<div>Furious locals CHAIN UP entrances to idyllic village to keep tourists out as thousands hit streets in Majorca & Menorca</div>

Furious locals CHAIN UP entrances to idyllic village to keep tourists out as thousands hit streets in Majorca & Menorca

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FURIOUS locals have chained up entrances to an idyllic village dubbed “Spanish Mykonos” in a bid to stop tourists from visiting at night.

The latest act of protest against foreigners comes as thousands took to the streets in Majorca and Menorca today.

Solarpix

An idyllic village in Menorca was dubbed ‘Spanish Mykonos’ for its resemblance to Greek island[/caption]

Reuters

Homeowners have placed ropes or chains in several areas across Binibeca to block tourists out[/caption]

Solarpix

Locals have blocked 22 entryways to the village warning tourists to keep out[/caption]

Solarpix

Visitors can gain access only between 11am and 8pm[/caption]

The residents of Binibeca Vell on Menorca’s southern coast have gotten fed up with visitors roaming the streets of their village.

The frustrated homeowners have blocked 22 entryways to the private community with chains warning tourists to keep out at night.

Visitors wishing to gain access to the iconic destination have to do so between 11am and 8pm.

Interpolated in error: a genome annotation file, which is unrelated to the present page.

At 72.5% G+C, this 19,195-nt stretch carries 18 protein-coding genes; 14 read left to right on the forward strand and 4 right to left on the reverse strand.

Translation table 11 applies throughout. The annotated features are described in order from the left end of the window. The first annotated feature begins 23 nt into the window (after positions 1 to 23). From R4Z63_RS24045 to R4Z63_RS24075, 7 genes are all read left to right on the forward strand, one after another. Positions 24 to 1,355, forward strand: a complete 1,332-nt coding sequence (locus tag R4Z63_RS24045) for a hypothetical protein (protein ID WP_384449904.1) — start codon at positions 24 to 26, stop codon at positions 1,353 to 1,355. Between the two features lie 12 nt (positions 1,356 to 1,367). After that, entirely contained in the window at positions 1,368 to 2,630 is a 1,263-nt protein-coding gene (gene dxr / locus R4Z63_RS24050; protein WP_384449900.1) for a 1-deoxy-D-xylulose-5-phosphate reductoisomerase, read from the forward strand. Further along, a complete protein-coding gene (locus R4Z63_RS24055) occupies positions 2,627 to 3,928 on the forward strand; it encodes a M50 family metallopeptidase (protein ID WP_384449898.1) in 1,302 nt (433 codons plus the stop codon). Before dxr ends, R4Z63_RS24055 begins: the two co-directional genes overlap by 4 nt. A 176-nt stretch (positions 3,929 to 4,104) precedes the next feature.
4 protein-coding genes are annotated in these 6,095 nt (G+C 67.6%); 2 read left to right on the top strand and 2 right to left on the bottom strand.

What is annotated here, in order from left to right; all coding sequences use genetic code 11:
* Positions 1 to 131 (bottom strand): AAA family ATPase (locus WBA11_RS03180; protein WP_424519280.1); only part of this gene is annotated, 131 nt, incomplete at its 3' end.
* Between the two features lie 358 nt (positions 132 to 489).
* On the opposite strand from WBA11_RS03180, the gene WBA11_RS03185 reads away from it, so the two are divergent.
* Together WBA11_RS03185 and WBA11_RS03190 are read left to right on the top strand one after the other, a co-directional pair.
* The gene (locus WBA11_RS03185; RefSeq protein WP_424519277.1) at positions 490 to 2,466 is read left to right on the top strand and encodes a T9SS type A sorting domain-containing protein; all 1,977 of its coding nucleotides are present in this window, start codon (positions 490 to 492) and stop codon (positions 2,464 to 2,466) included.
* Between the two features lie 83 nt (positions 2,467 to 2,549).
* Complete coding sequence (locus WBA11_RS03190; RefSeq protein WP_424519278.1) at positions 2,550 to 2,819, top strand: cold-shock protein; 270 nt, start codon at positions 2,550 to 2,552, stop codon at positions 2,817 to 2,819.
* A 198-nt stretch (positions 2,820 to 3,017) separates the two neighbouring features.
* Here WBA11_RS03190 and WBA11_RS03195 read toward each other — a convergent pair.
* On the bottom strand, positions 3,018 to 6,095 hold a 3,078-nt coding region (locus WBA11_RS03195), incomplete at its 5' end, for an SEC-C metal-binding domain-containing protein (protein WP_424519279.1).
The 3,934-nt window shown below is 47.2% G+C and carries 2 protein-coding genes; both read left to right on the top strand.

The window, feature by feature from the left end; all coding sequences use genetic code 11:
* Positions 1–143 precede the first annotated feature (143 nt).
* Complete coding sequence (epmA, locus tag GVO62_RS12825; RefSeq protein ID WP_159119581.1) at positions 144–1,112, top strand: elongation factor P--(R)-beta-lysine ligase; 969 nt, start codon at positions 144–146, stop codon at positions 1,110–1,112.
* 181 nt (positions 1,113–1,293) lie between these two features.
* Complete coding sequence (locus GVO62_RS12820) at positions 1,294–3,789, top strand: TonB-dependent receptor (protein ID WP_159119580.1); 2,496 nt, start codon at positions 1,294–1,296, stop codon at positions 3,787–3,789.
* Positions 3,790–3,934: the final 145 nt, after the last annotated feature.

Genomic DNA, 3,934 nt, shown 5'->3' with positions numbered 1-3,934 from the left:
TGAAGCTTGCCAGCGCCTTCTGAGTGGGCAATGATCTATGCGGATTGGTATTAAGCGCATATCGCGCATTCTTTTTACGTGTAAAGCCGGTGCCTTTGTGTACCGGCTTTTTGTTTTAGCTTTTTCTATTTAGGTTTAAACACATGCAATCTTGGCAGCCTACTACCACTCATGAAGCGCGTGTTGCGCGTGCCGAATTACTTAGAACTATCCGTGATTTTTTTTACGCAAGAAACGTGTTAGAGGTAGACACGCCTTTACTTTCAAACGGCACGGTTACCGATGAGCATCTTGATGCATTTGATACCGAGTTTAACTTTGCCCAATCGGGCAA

Locals said they have taken the measure to protect their rest times during busy periods.

Around 800,000 a year flock to the picturesque village to take snaps of white houses, resembling the signature architecture of Mykonos, for their social media.

Residents might tighten the current restrictions in August – the busiest period of the season.

Meanwhile, huge demonstrations have swept across the Balearic Islands as thousands marched in Majorca and Menorca on Saturday.

An estimated 10,000 furious protesters swarmed the streets of Majorca to display their discontent with mass tourism.

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Hordes of angry locals filled a square in Menorca as they transformed it into a mock beachfront, turning up with deckchairs and towels.

One of the organisers, Carma Reines, told Sky News: “We want the authorities to stop people who have not lived here more than five years from buying properties and to put more controls on holiday accommodation.”

According to data from industry group Exceltur, tourism contributes roughly 45% of the Balearic Islands’ GDP.

But anti-tourists demonstrators claim that vacation rentals are driving away residents.

Javier Cardonell, a real estate in Majorca, said: “We want less mass tourism and more sustainable tourism.”

The Balearic Group of Ornithology and Nature Protection of Menorca (GOB Menorca) believes “tourist saturation” is to blame for “job and life insecurity”, a lack of housing and “environmental issues”.

New rules in the Balearic Islands

THE Spanish government has some strict rules in place for those visiting Majorca, Menorca and Ibiza.

Certain restaurants have dress codes, banning tops without straps, swimwear or football kits.

Holidaymakers can also be fined for walking around topless or in a state of undress while not on the beach.

You could even get into trouble for driving topless.

At some hotels, men might have to wear proper trousers for dinner.